Kitu’s expertise draws him into the circle of millionaire John Sill, also Black, whose parents were killed by police and he’s seeking revenge, but in a jolly way.

Sill wants to be a James Bond-style villain and he pays Kitu $3 million to help him break into Fort Knox to find a shoebox in which there is — nothing. He also wants to use his space laser to obliterate a small town in Massachusetts to nothingness. But is it nothing already?

Kitu is a 36-year-old bachelor who admits to being “on the spectrum.” He can’t drive, has never touched a woman, and takes everything literally. He accepts Sill’s offer, worrying about his zonked-out colleague, astrophysicist Eigen Vector, who joins them. They live in luxury as they fly around to Sill’s houses and learn about his Bondish toys — helicopters, a submarine.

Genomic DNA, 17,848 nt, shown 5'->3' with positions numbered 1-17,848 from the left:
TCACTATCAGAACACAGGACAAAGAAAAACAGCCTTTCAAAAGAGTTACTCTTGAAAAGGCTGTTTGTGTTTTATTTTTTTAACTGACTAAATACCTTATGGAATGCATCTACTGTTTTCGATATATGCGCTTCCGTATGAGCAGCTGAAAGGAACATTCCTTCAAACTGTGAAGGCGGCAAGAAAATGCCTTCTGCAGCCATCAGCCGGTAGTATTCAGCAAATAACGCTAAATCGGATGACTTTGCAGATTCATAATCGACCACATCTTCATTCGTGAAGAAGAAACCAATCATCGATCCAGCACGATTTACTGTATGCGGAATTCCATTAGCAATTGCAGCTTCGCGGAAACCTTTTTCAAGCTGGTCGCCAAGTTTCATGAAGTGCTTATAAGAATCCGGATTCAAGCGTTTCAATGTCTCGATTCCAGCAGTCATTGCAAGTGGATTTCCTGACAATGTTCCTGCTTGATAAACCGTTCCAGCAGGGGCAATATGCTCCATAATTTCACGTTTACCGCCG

While this tongue-in-cheek novel can be read simply as a romp, it helps to be a fan of the James Bond characters. And with all due respect to the PEN judges, some of the dialogue about math and physics slows down the fun. But the trap door that sends a guest plummeting into the shark tank is really cool. And so is James Bond.

“Favorite Daughters”: by Laurel Osterkamp (Black Rose Writing, $25)

“His blue eyes bore into me. ‘And yet you stayed friends with her. You became best friends with the girl who admitted to using you. Now you work for her mother, which means you used a lie as a springboard for your entire adult life.'” — From “Favorite Daughters”

The tangled world of politics, friendship and love are center stage in this award-winning Minneapolis writer’s novel about four friends who meet at Columbia University.